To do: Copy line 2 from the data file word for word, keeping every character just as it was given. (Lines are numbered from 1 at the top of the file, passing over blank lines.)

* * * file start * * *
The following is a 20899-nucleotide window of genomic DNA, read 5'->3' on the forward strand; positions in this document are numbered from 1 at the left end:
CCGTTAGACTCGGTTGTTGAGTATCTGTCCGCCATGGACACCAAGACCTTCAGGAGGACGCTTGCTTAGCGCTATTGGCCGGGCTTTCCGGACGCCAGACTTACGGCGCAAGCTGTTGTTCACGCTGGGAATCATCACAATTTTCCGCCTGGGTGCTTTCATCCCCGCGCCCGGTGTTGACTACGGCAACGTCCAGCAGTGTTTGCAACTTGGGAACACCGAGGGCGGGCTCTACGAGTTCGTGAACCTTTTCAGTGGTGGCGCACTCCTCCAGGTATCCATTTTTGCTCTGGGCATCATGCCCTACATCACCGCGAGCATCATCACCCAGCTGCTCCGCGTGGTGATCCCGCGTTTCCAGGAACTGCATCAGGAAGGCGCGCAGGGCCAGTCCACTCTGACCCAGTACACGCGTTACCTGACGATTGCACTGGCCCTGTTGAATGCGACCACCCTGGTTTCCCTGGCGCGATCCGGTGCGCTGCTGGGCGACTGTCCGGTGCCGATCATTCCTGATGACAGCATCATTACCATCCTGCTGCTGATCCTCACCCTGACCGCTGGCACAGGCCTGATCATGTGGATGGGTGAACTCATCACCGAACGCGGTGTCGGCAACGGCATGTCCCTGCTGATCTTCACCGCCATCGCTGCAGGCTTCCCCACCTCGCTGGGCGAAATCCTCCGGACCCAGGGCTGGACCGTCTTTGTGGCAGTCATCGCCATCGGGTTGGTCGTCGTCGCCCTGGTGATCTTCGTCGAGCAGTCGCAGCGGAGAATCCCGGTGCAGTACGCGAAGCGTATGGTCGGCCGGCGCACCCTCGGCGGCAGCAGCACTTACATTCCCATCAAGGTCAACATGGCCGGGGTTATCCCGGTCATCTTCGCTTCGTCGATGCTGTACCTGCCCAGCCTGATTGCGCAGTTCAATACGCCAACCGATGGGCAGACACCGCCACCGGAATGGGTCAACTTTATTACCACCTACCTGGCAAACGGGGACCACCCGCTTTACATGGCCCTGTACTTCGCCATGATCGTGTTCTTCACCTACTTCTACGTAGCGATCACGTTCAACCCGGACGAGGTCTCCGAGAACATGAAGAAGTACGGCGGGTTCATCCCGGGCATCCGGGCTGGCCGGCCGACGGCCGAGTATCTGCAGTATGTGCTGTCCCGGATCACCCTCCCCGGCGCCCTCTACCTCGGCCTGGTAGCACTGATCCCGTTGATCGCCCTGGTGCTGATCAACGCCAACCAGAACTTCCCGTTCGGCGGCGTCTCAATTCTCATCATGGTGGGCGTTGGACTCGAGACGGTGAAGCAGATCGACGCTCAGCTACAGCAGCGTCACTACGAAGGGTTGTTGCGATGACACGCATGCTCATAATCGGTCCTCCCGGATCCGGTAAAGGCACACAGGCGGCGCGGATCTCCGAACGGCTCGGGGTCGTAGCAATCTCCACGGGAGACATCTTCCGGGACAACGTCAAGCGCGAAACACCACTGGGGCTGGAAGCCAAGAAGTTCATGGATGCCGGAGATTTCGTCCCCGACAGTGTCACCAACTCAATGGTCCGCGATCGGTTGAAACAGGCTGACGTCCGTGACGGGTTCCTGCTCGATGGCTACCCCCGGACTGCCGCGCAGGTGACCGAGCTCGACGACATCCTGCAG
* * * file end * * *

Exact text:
CCGTTAGACTCGGTTGTTGAGTATCTGTCCGCCATGGACACCAAGACCTTCAGGAGGACGCTTGCTTAGCGCTATTGGCCGGGCTTTCCGGACGCCAGACTTACGGCGCAAGCTGTTGTTCACGCTGGGAATCATCACAATTTTCCGCCTGGGTGCTTTCATCCCCGCGCCCGGTGTTGACTACGGCAACGTCCAGCAGTGTTTGCAACTTGGGAACACCGAGGGCGGGCTCTACGAGTTCGTGAACCTTTTCAGTGGTGGCGCACTCCTCCAGGTATCCATTTTTGCTCTGGGCATCATGCCCTACATCACCGCGAGCATCATCACCCAGCTGCTCCGCGTGGTGATCCCGCGTTTCCAGGAACTGCATCAGGAAGGCGCGCAGGGCCAGTCCACTCTGACCCAGTACACGCGTTACCTGACGATTGCACTGGCCCTGTTGAATGCGACCACCCTGGTTTCCCTGGCGCGATCCGGTGCGCTGCTGGGCGACTGTCCGGTGCCGATCATTCCTGATGACAGCATCATTACCATCCTGCTGCTGATCCTCACCCTGACCGCTGGCACAGGCCTGATCATGTGGATGGGTGAACTCATCACCGAACGCGGTGTCGGCAACGGCATGTCCCTGCTGATCTTCACCGCCATCGCTGCAGGCTTCCCCACCTCGCTGGGCGAAATCCTCCGGACCCAGGGCTGGACCGTCTTTGTGGCAGTCATCGCCATCGGGTTGGTCGTCGTCGCCCTGGTGATCTTCGTCGAGCAGTCGCAGCGGAGAATCCCGGTGCAGTACGCGAAGCGTATGGTCGGCCGGCGCACCCTCGGCGGCAGCAGCACTTACATTCCCATCAAGGTCAACATGGCCGGGGTTATCCCGGTCATCTTCGCTTCGTCGATGCTGTACCTGCCCAGCCTGATTGCGCAGTTCAATACGCCAACCGATGGGCAGACACCGCCACCGGAATGGGTCAACTTTATTACCACCTACCTGGCAAACGGGGACCACCCGCTTTACATGGCCCTGTACTTCGCCATGATCGTGTTCTTCACCTACTTCTACGTAGCGATCACGTTCAACCCGGACGAGGTCTCCGAGAACATGAAGAAGTACGGCGGGTTCATCCCGGGCATCCGGGCTGGCCGGCCGACGGCCGAGTATCTGCAGTATGTGCTGTCCCGGATCACCCTCCCCGGCGCCCTCTACCTCGGCCTGGTAGCACTGATCCCGTTGATCGCCCTGGTGCTGATCAACGCCAACCAGAACTTCCCGTTCGGCGGCGTCTCAATTCTCATCATGGTGGGCGTTGGACTCGAGACGGTGAAGCAGATCGACGCTCAGCTACAGCAGCGTCACTACGAAGGGTTGTTGCGATGACACGCATGCTCATAATCGGTCCTCCCGGATCCGGTAAAGGCACACAGGCGGCGCGGATCTCCGAACGGCTCGGGGTCGTAGCAATCTCCACGGGAGACATCTTCCGGGACAACGTCAAGCGCGAAACACCACTGGGGCTGGAAGCCAAGAAGTTCATGGATGCCGGAGATTTCGTCCCCGACAGTGTCACCAACTCAATGGTCCGCGATCGGTTGAAACAGGCTGACGTCCGTGACGGGTTCCTGCTCGATGGCTACCCCCGGACTGCCGCGCAGGTGACCGAGCTCGACGACATCCTGCAG